The Theory of Triadic Influence: A New Theory of Health Behavior With Implications for Preventive Interventions (1993)
Brian R. Flay and John Petraitis
Advances in medical sociology 4:19-44
Some theories of health behavior focus on proximal cognitive predictors of behavior, some focus on expectancy-value formulations, some focus on social support and bonding processes, some focus on social learning processes, and some point toward personality and intrapersonal processes. Very few extant theories of health behavior incorporate several of these viewpoints, and those that do are limited in various ways. We propose a new comprehensive theory that integrates constructs from all previous theories. Triadic influence theory includes seven “tiers” of “causes” of behavior that range from very proximal to distal to ultimate, and three “streams of influence” that flow through the seven “tiers”: (I) cultural- environmental influences on knowledge and values, influencing attitudes, (2) social situation-context influences on social bonding and social learning, influencing social normative beliefs, and (3) intrapersonal influences on self determination / control and social skills, leading to self-efficacy. In addition to the direct influences of these streams, there are important inter-stream effects and influences that flow between tiers. The theory is intended to account for factors that have direct effecls as well as indirect effects on behavior. It is also intended to account for both new behaviors and regular behavior. Experiences with related behaviors and early experiences with a new behavior lead to feedback loops through all three steams adding to the prior influences of these streams. Our integration of existing theories leads to a meta-theoretical view that suggests higher order descriptions and explanations of health behavior, leads to a new and comprehensive view of health behavior change, and suggests new approaches for health promotion and disease prevention.Flay & Petraitis 94 TTI chapter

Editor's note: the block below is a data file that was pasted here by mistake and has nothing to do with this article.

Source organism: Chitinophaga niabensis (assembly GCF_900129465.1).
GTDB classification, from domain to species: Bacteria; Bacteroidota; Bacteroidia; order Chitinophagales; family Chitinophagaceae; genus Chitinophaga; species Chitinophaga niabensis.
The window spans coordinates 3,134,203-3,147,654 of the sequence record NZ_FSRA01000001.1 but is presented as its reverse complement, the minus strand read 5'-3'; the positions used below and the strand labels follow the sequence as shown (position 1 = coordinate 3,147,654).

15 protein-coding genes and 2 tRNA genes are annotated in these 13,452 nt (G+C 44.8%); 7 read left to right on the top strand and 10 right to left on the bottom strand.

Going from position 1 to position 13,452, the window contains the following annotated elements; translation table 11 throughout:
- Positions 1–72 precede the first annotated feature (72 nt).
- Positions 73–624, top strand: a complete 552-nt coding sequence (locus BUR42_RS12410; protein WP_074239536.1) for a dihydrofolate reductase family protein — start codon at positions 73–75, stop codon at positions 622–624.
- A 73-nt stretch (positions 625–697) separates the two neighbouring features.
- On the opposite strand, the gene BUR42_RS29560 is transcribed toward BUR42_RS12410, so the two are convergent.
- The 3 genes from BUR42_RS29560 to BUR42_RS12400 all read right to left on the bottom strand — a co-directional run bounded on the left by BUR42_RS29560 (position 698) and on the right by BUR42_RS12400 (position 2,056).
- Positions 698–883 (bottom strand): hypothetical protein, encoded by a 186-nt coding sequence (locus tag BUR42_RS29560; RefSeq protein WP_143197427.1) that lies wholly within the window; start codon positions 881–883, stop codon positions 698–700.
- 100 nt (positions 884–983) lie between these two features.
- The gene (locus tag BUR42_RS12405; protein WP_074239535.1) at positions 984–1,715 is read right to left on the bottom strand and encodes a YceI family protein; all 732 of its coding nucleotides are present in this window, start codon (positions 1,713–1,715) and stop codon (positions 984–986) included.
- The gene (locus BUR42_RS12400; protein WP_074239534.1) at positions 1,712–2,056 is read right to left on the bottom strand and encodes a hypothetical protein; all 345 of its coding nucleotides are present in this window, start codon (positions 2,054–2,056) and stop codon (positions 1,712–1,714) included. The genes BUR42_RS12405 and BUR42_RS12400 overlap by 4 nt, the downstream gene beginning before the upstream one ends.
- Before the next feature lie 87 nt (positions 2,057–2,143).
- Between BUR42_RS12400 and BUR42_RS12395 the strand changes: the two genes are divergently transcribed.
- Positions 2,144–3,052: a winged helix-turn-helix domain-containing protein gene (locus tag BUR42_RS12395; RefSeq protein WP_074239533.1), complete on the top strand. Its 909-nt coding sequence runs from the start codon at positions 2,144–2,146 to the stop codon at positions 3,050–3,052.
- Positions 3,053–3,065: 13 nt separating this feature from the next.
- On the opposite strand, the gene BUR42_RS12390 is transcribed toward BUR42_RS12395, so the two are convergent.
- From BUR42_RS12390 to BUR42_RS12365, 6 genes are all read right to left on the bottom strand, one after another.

The Theory of Triadic Influence (2009)
Flay, B. R., Snyder, F., & Petraitis, J.
In R. J. DiClemente, M. C. Kegler & R. A. Crosby (Eds.),
Emerging Theories in Health Promotion Practice and Research (Second ed., pp. 451-510).
New York: Jossey-Bass.
Brief Introduction to the Theory of Triadic Influence (2012)
Frank J. Snyder, Purdue University and Brian R. Flay, Oregon State University
Unpublished document, August 2012
PDF Source: http://people.oregonstate.edu/~flayb/MY%20COURSES/H571%20Principles%20of%20Health%20Behavior%20Fall%202014/Readings/Snyder&Flay12%20Brief%20Introduction%20to%20the%20Theory%20of%20Triadic%20Influence.pdfSnyder&Flay12 Brief Introduction to the Theory of Triadic Influence
SOCIO-EMOTIONAL AND CHARACTER DEVELOPMENT
A Theoretical Orientation (2014)
J Character Educ. 2014;10(2):107–127.
More and more researchers are studying socio-emotional and character development (SECD). The rise and progress in SECD research is encouraging, but there is a critical issue with such a multidisciplinary and fast-developing field: SECD research and evaluation can be more consistent to prevent heterogeneity in definitions and disparate theoretical, measurement, and program models. After summarizing SECD-related literature, I recommend the theory of triadic influence (TTI) as a force to generate consistency and a resource to assist in guiding the design and evaluation of SECD-related programs. The theory fills a gulf in the literature that seeks an ecological theory aligned with SECD-related programs and etiology. The recommendation of the TTI stems from 3 main advantages: (1) The TTI integrates a full range of risk and protective factors in a detailed mediation and moderation framework; (2) it takes a comprehensive view of all the stakeholders in the educational system (i.e., youth, schools, families, and communities); (3) and its utility has been substantiated by empirical evidence from a variety of fields. I discuss applications of the TTI in SECD-related work and suggest improvements for etiology research and the design and evaluation of SECD programs.nihms724161
MODIFIABLE RISK IN PREGNANCY & HEALTH BEHAVIOUR CHANGE: UTILISING THE THEORY OF TRIADIC INFLUENCE (TTI) (2015)
Frank J. Snyder, Ph.D., M.P.H.
Assistant Professor of Public Health
Department of Health and Kinesiology
College of Health and Human Sciences
Prof. Frank Snyder presents at the Doctoral Midwifery Research Society Alcohol & Medication in Pregnancy Conference about ‘Modifiable risk in Pregnancy & Health behaviour change: Utilising the Theory of Triadic Influence (TTI)